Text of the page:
Friday, August 11 2023
14:00 - 15:00

Alladi Ramakrishnan Hall

Anatomy of Some Unconventional Phases

Ipsita Mandal

Shiv Nadar Institute of Eminence

I will discuss the theoretical explorations of some unconventional phases of matter, encompassing both non-interacting and interacting systems.

First, I will focus on critical Fermi surface states, where there is a well-defined Fermi surface, but no quasiparticles, as a result of strong interactions between the Fermi surface and some emergent massless boson(s). I will outline a framework to extract the low-energy physics of such systems (dubbed as non-Fermi liquids) in a controlled approximation, using the tool of dimensional regularization. I will demonstrate how I have applied these techniques to extract the low-energy properties of the non-Fermi liquid phases in various strongly correlated systems.

Second, I will discuss some of my work involving triangular moiré superlattices. I will also outline the possibility of the emergence of non-Fermi liquid behaviour in such systems.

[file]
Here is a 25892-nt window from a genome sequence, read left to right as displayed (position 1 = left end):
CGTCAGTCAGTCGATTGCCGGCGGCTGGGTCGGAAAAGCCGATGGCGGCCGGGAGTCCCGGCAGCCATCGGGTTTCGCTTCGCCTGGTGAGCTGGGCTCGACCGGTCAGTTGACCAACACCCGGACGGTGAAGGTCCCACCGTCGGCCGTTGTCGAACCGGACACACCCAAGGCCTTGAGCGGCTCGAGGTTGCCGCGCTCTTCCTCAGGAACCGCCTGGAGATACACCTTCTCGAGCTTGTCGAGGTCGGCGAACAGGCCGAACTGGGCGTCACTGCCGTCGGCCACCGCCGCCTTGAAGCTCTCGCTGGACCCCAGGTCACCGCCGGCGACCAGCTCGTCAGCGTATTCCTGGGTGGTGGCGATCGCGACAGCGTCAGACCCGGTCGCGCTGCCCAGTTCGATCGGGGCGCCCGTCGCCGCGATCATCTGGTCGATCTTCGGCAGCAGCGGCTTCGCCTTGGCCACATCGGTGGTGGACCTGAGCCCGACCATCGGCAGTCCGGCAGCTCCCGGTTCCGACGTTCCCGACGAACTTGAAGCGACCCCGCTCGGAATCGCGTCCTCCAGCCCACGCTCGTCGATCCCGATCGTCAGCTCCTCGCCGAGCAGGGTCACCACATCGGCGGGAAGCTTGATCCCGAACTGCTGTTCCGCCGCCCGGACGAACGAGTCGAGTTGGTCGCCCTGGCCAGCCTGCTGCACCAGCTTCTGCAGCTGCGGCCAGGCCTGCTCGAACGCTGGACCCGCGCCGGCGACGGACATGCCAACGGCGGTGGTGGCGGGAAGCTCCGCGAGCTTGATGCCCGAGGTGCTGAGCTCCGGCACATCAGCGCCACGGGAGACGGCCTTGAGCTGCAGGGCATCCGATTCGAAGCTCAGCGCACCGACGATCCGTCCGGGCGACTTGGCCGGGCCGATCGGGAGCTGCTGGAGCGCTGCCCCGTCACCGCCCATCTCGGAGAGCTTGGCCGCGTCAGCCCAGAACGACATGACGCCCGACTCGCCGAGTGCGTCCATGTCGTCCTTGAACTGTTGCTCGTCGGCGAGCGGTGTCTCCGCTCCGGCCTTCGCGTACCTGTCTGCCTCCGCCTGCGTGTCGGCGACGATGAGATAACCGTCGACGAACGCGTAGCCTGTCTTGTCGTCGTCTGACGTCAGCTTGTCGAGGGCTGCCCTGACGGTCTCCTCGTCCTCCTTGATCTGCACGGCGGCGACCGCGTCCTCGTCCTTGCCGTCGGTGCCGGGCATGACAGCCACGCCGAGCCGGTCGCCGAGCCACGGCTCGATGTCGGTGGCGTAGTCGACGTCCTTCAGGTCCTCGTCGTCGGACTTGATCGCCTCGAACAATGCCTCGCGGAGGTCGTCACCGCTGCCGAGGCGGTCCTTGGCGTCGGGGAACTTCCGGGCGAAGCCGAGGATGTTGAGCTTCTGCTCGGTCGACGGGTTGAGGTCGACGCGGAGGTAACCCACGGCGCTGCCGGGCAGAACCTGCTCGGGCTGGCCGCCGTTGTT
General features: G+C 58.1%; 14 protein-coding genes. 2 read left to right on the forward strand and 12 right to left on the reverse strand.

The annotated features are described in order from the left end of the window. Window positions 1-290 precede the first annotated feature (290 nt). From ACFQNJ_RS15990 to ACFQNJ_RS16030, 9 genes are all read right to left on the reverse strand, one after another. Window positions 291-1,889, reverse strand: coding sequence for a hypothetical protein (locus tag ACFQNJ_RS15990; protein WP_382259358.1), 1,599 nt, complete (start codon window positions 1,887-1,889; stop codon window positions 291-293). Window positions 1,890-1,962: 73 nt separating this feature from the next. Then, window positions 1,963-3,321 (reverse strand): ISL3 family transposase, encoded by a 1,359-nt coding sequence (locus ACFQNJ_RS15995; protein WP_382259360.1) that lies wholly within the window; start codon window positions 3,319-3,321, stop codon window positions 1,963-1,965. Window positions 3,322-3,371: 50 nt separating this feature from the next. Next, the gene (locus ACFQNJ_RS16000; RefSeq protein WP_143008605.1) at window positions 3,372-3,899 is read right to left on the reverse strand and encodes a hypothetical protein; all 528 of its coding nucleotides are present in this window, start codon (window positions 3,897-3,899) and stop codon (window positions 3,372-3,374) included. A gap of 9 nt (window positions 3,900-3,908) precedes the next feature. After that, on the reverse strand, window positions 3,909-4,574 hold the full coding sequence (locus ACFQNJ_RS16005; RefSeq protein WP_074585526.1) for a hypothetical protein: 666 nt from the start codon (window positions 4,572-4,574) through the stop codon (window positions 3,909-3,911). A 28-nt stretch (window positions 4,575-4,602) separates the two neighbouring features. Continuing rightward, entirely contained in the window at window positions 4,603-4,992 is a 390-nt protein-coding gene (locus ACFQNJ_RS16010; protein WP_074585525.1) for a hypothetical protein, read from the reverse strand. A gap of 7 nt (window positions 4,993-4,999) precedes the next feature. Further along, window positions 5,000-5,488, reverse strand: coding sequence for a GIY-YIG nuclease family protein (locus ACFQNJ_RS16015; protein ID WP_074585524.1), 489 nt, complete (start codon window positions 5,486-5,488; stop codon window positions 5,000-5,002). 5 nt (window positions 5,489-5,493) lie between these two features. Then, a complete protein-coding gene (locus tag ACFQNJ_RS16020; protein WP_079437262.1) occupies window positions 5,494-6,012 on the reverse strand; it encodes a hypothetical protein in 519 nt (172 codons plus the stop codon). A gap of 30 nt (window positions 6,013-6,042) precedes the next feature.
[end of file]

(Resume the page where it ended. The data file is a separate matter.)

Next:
In the non-interacting category, I will focus on non-Hermitian (NH) “Hamiltonians”, which appear in the effective description of various physical settings, ranging from classical photonics to dissipative quantum materials. Using simple examples, I will discuss some topological aspects of such systems, related to the concept of Exceptional Points (EPs). EPs showcase degeneracies at which two or more eigenvalues and eigenvectors coalesce. Second-order EPs are by far the most studied due to their abundance, requiring only the tuning of two real parameters. Higher-order EPs generically require more fine-tuning, and are thus assumed to play a much less prominent role. However, I will show that physically relevant symmetries make higher-order EPs dramatically more abundant and conceptually richer. In the presence of sublattice symmetries, I will discuss the emergence of unexpected odd-order EPs, which exhibit enhanced sensitivity in the behaviour of the eigenvector collapse in their neighbourhood, depending on the path chosen to approach the singular point.

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